We bring together competences from academic, scientific, artistic and communication fields to valorize a scientific understanding on how colour affects us. We are keen to share knowledge with the public and hereby enhance awareness of the everyday colour choices we make. As part of this public platform, we offer a number of services to bring science and practice together.
What we offer:
- consulting based on expansive scientific knowledge and know-how
- scientific analysis to answer applied questions empirically
- validation of common practices using scientific research methodology
Our strengths lie in designing studies, training, and transferring state of the art research areas in colour psychology, as illustrated below.
Areas of Services
Research findings obtained in controlled settings inside or outside of the laboratory form the necessary benchmark to understand causal relationships of factors supposedly underlying human behaviour. We have a solid academic background in developing scientific strategies that provide reliable and valid answers to concrete needs. For practitioners working with colour or chromatic light, we can help to
a) identify possible sources that may contribute to an observed effect (e.g. therapy outcome),
b) control these sources ("variables"),
c) statistically measure their contribution to the observed effect.
Furthermore, as psychologists, we know how to account for naturally occurring biases in human perception, expectations, attention (e.g. placebo effects) as well as affective or motivational tendencies (e.g. stereotypes).
Colour experiences are essentially situated: the environments we live, play and work in are richly coloured by nature or by our own doing (textile, paint, architecture). We have extensive experience and knowledge in contextual influences of colour on our perception, cognition, and emotion. We can help to understand the benefits but also limits of effective chromatic design of environments in terms of cognitive and affective functioning (e.g. concentration, social interaction, wellbeing). We exclusively draw from scientific literature and can create validation studies to offer research-based solutions to specific needs such as adapting spaces to enhance relaxation, attention, social interaction.
We have extensive experience in the scientific study of aesthetic appreciation of colours and art objects such as preference judgment (liking and disliking) and emotional responses. We see art exhibitions as real life experiments where the artist and exhibitor invite the spectator to participate in an aesthetic and emotional experience. We can offer insight into the processes involved in these affective experiences. For instance, one might need to understand the impact of colours exposed to the spectator via different media or technologies, or whether certain colours chosen by an artist reflect on their affective state.
HEALTH & hr management
Improvements of psychological health based on the use of colour are often being assumed without scientific foundation. Evidence-based practice in assessing this possibility is crucial to health care environments (hospitals, therapy units) and business organisations interested in optimising human resources (e.g. recruitment, person profiling, self-development). We scientifically advise and study the diagnostic value of colour and the effectiveness of colour-related therapies. For instance, do colour choices represent a person’s affective state, and do they provide reliable indication to social-emotional skills? Can we change a person’s affective state with chromatic exposure (e.g. light, art therapy)?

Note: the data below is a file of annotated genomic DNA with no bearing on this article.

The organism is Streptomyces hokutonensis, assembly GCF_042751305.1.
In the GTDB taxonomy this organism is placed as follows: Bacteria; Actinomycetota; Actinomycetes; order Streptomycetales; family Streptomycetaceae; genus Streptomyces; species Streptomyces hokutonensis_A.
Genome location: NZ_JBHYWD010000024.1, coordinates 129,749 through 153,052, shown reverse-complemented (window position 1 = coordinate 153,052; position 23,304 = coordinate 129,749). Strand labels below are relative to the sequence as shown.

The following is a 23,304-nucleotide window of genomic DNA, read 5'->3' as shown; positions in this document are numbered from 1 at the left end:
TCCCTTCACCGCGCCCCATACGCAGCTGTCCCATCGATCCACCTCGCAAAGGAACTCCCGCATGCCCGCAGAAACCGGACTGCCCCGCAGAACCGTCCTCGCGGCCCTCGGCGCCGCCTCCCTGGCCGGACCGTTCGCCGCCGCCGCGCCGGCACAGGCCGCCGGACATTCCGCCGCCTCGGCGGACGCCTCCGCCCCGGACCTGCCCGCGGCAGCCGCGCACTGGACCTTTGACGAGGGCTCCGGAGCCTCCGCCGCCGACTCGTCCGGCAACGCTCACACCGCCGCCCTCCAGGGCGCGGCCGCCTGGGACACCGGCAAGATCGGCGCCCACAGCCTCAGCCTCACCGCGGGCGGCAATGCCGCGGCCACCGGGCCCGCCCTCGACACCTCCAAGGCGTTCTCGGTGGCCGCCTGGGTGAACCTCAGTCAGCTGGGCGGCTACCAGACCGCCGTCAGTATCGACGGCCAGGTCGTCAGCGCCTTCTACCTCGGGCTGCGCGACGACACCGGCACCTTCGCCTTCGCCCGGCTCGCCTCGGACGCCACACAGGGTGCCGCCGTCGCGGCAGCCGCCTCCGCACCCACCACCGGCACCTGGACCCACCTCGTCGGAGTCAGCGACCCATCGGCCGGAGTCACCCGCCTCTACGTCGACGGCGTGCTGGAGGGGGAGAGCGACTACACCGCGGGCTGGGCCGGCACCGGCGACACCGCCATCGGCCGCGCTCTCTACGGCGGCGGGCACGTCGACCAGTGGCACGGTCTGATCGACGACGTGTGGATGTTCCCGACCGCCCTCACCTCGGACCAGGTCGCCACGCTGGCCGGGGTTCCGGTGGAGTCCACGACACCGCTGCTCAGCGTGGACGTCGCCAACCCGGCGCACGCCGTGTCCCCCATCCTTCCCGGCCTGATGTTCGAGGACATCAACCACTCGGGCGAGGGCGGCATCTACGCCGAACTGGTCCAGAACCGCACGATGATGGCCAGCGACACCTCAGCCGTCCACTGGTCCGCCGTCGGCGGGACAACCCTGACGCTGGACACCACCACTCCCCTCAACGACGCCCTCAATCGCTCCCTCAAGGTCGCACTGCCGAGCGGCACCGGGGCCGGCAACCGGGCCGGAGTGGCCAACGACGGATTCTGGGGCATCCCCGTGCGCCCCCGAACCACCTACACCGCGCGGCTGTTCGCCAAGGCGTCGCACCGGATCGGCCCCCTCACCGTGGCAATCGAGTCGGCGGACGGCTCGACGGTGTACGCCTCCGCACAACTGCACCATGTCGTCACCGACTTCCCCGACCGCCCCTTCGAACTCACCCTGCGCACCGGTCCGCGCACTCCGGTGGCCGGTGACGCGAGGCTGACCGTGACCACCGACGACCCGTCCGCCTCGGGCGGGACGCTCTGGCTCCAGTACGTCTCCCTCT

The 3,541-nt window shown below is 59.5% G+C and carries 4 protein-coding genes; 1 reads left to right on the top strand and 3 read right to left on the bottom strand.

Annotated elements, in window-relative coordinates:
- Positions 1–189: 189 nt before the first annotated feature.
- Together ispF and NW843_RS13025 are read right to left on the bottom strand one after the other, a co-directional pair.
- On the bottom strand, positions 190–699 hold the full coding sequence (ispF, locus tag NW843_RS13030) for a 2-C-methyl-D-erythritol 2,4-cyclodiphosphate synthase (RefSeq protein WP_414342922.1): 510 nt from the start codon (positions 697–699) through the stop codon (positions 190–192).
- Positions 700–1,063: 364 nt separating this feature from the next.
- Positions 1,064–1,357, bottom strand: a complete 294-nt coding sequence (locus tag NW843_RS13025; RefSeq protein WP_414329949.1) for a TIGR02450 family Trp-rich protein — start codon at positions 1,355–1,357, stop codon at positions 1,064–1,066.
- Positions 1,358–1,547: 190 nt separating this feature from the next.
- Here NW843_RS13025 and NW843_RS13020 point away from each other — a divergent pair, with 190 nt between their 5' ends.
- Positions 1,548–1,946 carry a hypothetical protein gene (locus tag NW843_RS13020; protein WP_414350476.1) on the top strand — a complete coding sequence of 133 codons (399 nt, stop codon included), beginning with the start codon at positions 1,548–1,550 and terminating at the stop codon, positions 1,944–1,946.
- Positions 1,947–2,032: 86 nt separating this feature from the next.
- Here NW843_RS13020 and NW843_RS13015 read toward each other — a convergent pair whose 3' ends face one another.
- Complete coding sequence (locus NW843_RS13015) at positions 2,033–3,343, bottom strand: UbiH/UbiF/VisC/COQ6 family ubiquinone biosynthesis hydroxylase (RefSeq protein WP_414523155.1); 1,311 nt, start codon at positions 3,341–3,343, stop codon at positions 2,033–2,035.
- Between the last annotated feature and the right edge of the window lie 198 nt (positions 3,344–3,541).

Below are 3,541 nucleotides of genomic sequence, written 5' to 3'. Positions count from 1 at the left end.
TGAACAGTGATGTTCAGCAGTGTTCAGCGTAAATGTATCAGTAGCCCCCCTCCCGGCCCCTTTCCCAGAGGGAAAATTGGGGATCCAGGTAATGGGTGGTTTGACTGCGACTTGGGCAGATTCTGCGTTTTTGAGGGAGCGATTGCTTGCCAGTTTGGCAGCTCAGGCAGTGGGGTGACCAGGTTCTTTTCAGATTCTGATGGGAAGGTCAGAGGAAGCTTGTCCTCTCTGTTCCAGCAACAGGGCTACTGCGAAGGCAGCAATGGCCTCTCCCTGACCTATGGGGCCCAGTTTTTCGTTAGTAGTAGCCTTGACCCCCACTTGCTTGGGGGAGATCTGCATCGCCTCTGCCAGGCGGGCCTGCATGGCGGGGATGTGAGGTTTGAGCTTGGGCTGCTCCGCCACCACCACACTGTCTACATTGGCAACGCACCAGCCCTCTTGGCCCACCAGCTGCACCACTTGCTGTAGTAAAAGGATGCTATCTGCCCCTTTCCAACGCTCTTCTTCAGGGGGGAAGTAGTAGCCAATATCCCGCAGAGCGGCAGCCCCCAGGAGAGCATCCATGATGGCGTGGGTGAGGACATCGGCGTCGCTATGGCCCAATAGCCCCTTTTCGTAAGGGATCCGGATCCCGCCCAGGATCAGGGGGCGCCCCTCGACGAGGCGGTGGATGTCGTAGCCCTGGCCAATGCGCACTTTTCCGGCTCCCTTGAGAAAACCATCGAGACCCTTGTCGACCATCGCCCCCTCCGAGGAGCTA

Technology & Education
New technologies have the potential to alter or even enhance colour-related experiences (e.g. augmented or virtual reality, daylight simulators). Our experience in using cutting-edge digital technology enables us to improve the so far limited understanding of how new technologies affect our colour experience. We can help developers to better take into account chromatic factors of their devices (e.g. lamps, digital interfaces, prints) in order to ensure desirable or avoid undesirable psychological impact. This is particularly at stake in situations where learning takes place. We witness that current and future technologies in general, and refined colour control in particular, are expanding the borders of traditional classrooms to potentially improve attention and learning.
culture & society
Scientific methodology can help to disentangle potential sources contributing to colour-related habits (e.g. wearing pink for girls) and associations (e.g. yellow with joy). These are shaped by biological factors but also to a large extent by individual and cultural experience. Based on extensive research and understanding of inter-individual and cultural differences in colour experiences, we can advise organisations wishing to better understand and optimise, for example, multi-cultural teams, or international product development. To provide an example, some colours might represent a positive concept in one culture, but a negative concept in another culture. Successful global marketing strategies, thus, need to be aware of and take into account culturally different colour customs.
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